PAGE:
Roosevelt High School
College Success Program
With Mellon Foundation support, Roosevelt high school students were on campus this summer for a two-week intensive intended for students interested in developing skills to help them apply for and succeed in college.
Students explored campus life, learned from professors, wrote college admissions essays, and worked closely with Lewis & Clark College student mentors.
Roosevelt High School serves approximately 870 highly diverse, mostly low-income students in North Portland. Minority enrollment at Roosevelt High School is over 70% of the student body (majority Hispanic), which is significantly higher than the Oregon state average of just over 35%.
Twelve Roosevelt high school students participated in our second year of the program. We expect that number will increase in the coming years.
Participating students were 87.5% first-generation students and 78% BIPOC.
Four Lewis & Clark undergraduates worked as mentors in the program alongside Professor of Rhetoric and Media Studies, Mitch Reyes. Through these near-peer partnerships, Lewis & Clark undergraduates helped the Roosevelt High students become excited about and invested in writing and presenting one’s personal narrative as a form of self-advocacy and as the foundation for college application and scholarship essays.
The innovative Lewis & Clark program was supported by the Center for Community and Global Health and implemented for Roosevelt High School students enrolled in Advancement Via Individual Determination (AVID).
Developed by Professor Mitch Reyes, the intensive two-week curriculum included strategies for applying to colleges, strategies to locate scholarships and other college funding resources, writing and composition skills for the college admissions essay, workshops on social justice, community, and belonging in spaces of higher education, and discussions around self-advocacy, health, and wellness in college.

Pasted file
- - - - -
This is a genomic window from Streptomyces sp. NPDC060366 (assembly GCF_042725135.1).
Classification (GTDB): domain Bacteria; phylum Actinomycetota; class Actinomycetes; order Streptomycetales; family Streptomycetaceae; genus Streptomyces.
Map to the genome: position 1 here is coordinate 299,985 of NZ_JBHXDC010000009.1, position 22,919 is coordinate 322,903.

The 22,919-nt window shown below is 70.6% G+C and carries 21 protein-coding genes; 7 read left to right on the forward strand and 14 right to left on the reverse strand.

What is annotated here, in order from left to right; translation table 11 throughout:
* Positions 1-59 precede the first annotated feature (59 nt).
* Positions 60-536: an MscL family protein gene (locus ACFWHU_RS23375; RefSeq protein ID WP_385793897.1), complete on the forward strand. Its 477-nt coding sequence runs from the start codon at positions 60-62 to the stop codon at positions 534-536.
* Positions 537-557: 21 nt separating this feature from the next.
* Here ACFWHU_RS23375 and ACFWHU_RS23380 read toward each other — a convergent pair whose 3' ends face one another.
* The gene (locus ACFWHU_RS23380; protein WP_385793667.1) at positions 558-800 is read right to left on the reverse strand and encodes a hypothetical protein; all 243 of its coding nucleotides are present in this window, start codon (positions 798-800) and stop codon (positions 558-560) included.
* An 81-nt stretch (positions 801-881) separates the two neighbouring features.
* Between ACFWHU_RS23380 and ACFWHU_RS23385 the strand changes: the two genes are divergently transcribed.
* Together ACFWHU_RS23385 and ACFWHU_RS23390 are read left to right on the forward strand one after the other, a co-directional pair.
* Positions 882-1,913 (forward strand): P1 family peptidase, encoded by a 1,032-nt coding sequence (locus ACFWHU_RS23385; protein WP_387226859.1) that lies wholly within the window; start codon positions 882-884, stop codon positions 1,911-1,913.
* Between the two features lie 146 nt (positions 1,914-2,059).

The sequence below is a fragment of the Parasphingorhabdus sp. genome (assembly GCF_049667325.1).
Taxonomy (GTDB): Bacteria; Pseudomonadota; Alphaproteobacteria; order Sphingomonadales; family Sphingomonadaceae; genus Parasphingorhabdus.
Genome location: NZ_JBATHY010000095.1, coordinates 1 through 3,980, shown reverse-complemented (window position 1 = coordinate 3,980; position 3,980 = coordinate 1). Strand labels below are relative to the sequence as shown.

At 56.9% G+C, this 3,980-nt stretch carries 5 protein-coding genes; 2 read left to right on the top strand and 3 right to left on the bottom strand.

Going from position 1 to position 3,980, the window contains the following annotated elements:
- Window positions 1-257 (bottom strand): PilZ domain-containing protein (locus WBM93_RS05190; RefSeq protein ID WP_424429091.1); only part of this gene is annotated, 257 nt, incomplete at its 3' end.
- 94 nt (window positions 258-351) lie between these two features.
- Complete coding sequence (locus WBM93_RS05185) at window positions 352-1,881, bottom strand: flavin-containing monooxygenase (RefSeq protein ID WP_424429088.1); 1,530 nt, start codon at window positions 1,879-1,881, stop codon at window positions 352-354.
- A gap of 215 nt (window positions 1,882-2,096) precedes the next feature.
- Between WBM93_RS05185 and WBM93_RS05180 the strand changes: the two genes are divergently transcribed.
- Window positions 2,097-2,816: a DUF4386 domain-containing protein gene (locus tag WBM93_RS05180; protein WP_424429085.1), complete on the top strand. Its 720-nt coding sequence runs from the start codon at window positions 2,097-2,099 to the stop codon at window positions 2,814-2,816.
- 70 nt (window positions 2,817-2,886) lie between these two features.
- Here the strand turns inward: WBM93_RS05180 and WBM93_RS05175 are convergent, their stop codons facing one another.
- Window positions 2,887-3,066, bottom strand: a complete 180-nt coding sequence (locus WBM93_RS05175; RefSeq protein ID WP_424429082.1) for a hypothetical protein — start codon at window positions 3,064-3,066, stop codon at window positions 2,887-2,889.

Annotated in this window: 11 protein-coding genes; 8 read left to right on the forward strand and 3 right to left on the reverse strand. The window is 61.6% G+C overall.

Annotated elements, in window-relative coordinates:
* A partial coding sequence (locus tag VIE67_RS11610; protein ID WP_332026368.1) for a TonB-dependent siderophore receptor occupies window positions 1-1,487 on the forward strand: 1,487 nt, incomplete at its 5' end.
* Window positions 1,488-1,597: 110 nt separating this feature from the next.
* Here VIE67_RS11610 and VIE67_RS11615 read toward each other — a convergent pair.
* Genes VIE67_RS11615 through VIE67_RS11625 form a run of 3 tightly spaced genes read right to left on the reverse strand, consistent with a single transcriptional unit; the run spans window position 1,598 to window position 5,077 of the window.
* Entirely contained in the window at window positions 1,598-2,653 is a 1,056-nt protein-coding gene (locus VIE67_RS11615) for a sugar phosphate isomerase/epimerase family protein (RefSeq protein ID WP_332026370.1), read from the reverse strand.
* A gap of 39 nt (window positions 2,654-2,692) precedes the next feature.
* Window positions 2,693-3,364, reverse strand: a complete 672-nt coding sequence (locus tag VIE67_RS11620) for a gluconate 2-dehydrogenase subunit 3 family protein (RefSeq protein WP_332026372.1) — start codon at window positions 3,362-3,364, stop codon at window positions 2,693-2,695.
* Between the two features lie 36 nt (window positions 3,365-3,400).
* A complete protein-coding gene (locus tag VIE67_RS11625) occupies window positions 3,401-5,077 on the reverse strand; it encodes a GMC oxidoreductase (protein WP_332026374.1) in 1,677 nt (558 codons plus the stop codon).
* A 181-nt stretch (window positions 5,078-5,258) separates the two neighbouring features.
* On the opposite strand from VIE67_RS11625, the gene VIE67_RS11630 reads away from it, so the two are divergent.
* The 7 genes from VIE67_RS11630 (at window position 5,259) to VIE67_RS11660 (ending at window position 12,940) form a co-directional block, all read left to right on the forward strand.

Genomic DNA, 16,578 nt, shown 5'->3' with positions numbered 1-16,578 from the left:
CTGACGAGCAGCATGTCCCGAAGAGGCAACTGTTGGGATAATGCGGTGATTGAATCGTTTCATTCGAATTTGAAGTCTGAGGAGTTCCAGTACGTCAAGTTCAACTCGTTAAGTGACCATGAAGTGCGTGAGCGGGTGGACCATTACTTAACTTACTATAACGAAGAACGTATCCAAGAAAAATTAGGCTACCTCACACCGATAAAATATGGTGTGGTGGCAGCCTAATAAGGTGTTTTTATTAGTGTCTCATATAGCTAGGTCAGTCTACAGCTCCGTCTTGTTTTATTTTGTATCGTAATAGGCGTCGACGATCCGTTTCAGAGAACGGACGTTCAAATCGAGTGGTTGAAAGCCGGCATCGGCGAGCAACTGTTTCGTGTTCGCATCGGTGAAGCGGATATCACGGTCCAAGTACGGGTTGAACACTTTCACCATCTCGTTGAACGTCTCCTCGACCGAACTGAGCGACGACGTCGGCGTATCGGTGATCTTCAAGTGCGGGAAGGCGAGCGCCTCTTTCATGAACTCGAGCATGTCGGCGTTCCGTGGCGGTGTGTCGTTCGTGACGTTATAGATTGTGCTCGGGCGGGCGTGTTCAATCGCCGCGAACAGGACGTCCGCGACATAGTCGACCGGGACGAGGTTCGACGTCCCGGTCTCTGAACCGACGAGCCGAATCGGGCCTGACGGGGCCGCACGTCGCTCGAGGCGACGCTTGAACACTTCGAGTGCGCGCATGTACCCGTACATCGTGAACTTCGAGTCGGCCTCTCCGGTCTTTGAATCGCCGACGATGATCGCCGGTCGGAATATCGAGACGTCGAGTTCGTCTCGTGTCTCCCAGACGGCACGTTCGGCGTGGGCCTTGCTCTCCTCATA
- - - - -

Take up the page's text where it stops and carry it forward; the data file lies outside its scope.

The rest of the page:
The third Lewis & Clark College Success Program will take place in Summer 2024, dates TBD.
Interested in getting involved?
We will be hiring four Lewis & Clark undergraduates as near-peer program members. Check the space below for a detailed job posting in Winter/Spring 2024.
Registration for Roosevelt High School students will open in Spring 2024. If you are interested in participating, talk to your AVID teacher or check the space below for the registration link.
Questions? Please reach out to Alexis, our Community Engagement Coordinator.
Year 2 Program Findings
Roosevelt High School students completed pre- and post-program surveys that assessed their general sense of preparation and belonging and specific feedback on particular speakers and workshops. The feedback on the program from students was overwhelmingly positive.
- “I learned how to write.
Writing doesn’t come easily to me. I have a lot of writer’s block a lot of times and it’s also hard for me to explain things, but working with my mentors and getting feedback from Professor Mitch really helped me a lot.”–Program Participant, June 2022
- “I have learned a lot
…not just about the writing and the application process but also about myself and what I can bring.” –College Success Program Participant, June ’23
- “I’ve really grown
“…not only as a student but also a person. I feel more confident with college and I’m not as scared. I usually would just keep to myself but this program has really changed me. I can talk to others more freely and I have more knowledge on college now. I’m just really thankful for this opportunity.” –Program Participant, June 2022
of participating high school students identified as a member of a BIPOC community in Year 2 of the College Success Program.
- “I’ve always wanted to go to college
… but I’ve always thought that I would not be smart enough or that I would not be able to handle the workload. Having talks with the mentors changed my feeling about that.” –Program Participant, June 2022
Over the summer, Lewis & Clark undergraduates mentored Roosevelt High School students in the first year of the College Success Program, founded by Professor Mitch Reyes and supported by the Mellon Foundation.